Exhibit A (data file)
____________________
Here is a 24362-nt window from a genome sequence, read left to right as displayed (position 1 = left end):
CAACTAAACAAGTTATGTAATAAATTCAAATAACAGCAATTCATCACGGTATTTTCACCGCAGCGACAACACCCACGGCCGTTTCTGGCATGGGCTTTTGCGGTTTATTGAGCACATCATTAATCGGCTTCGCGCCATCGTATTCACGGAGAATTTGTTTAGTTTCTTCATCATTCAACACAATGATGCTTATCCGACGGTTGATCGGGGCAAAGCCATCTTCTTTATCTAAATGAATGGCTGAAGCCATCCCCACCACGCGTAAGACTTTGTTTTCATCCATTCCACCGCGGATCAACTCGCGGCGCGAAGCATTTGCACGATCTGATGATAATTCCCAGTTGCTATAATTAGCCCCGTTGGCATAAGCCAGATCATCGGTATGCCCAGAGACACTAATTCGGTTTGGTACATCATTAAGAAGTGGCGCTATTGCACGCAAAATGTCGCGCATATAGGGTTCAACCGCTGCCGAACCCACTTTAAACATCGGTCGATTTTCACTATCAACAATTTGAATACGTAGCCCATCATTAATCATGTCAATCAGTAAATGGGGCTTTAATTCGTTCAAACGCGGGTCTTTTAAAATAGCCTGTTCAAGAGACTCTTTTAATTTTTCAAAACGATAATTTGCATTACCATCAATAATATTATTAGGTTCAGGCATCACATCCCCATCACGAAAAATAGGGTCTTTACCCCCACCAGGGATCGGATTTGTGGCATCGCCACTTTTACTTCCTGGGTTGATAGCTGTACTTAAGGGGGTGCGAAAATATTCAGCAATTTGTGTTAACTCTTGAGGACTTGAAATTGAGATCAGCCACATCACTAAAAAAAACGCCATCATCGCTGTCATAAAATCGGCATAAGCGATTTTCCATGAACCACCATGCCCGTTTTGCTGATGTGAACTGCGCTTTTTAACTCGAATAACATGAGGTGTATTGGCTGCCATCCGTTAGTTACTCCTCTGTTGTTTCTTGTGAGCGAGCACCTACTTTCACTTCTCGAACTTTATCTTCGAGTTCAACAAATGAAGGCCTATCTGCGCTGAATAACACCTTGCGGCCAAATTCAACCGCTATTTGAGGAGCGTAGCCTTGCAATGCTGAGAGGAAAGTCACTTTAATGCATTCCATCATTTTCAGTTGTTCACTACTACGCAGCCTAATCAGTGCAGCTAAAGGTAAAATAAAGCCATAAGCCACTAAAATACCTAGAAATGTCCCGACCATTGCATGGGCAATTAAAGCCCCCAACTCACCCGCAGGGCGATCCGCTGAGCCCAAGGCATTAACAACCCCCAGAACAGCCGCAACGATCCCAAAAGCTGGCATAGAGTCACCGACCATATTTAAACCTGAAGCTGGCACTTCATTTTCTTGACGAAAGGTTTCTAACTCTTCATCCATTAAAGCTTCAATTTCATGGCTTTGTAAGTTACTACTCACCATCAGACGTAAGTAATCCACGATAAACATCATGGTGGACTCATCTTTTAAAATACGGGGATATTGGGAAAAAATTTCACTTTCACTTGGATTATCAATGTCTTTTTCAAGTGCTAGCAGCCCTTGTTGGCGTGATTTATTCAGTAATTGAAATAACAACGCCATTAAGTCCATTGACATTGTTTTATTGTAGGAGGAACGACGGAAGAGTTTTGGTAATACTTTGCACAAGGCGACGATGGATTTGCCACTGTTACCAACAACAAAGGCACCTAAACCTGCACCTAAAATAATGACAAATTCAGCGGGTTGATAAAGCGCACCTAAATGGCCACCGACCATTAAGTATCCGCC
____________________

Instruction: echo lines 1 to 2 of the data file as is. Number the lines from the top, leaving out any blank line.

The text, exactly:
Here is a 24362-nt window from a genome sequence, read left to right as displayed (position 1 = left end):
CAACTAAACAAGTTATGTAATAAATTCAAATAACAGCAATTCATCACGGTATTTTCACCGCAGCGACAACACCCACGGCCGTTTCTGGCATGGGCTTTTGCGGTTTATTGAGCACATCATTAATCGGCTTCGCGCCATCGTATTCACGGAGAATTTGTTTAGTTTCTTCATCATTCAACACAATGATGCTTATCCGACGGTTGATCGGGGCAAAGCCATCTTCTTTATCTAAATGAATGGCTGAAGCCATCCCCACCACGCGTAAGACTTTGTTTTCATCCATTCCACCGCGGATCAACTCGCGGCGCGAAGCATTTGCACGATCTGATGATAATTCCCAGTTGCTATAATTAGCCCCGTTGGCATAAGCCAGATCATCGGTATGCCCAGAGACACTAATTCGGTTTGGTACATCATTAAGAAGTGGCGCTATTGCACGCAAAATGTCGCGCATATAGGGTTCAACCGCTGCCGAACCCACTTTAAACATCGGTCGATTTTCACTATCAACAATTTGAATACGTAGCCCATCATTAATCATGTCAATCAGTAAATGGGGCTTTAATTCGTTCAAACGCGGGTCTTTTAAAATAGCCTGTTCAAGAGACTCTTTTAATTTTTCAAAACGATAATTTGCATTACCATCAATAATATTATTAGGTTCAGGCATCACATCCCCATCACGAAAAATAGGGTCTTTACCCCCACCAGGGATCGGATTTGTGGCATCGCCACTTTTACTTCCTGGGTTGATAGCTGTACTTAAGGGGGTGCGAAAATATTCAGCAATTTGTGTTAACTCTTGAGGACTTGAAATTGAGATCAGCCACATCACTAAAAAAAACGCCATCATCGCTGTCATAAAATCGGCATAAGCGATTTTCCATGAACCACCATGCCCGTTTTGCTGATGTGAACTGCGCTTTTTAACTCGAATAACATGAGGTGTATTGGCTGCCATCCGTTAGTTACTCCTCTGTTGTTTCTTGTGAGCGAGCACCTACTTTCACTTCTCGAACTTTATCTTCGAGTTCAACAAATGAAGGCCTATCTGCGCTGAATAACACCTTGCGGCCAAATTCAACCGCTATTTGAGGAGCGTAGCCTTGCAATGCTGAGAGGAAAGTCACTTTAATGCATTCCATCATTTTCAGTTGTTCACTACTACGCAGCCTAATCAGTGCAGCTAAAGGTAAAATAAAGCCATAAGCCACTAAAATACCTAGAAATGTCCCGACCATTGCATGGGCAATTAAAGCCCCCAACTCACCCGCAGGGCGATCCGCTGAGCCCAAGGCATTAACAACCCCCAGAACAGCCGCAACGATCCCAAAAGCTGGCATAGAGTCACCGACCATATTTAAACCTGAAGCTGGCACTTCATTTTCTTGACGAAAGGTTTCTAACTCTTCATCCATTAAAGCTTCAATTTCATGGCTTTGTAAGTTACTACTCACCATCAGACGTAAGTAATCCACGATAAACATCATGGTGGACTCATCTTTTAAAATACGGGGATATTGGGAAAAAATTTCACTTTCACTTGGATTATCAATGTCTTTTTCAAGTGCTAGCAGCCCTTGTTGGCGTGATTTATTCAGTAATTGAAATAACAACGCCATTAAGTCCATTGACATTGTTTTATTGTAGGAGGAACGACGGAAGAGTTTTGGTAATACTTTGCACAAGGCGACGATGGATTTGCCACTGTTACCAACAACAAAGGCACCTAAACCTGCACCTAAAATAATGACAAATTCAGCGGGTTGATAAAGCGCACCTAAATGGCCACCGACCATTAAGTATCCGCC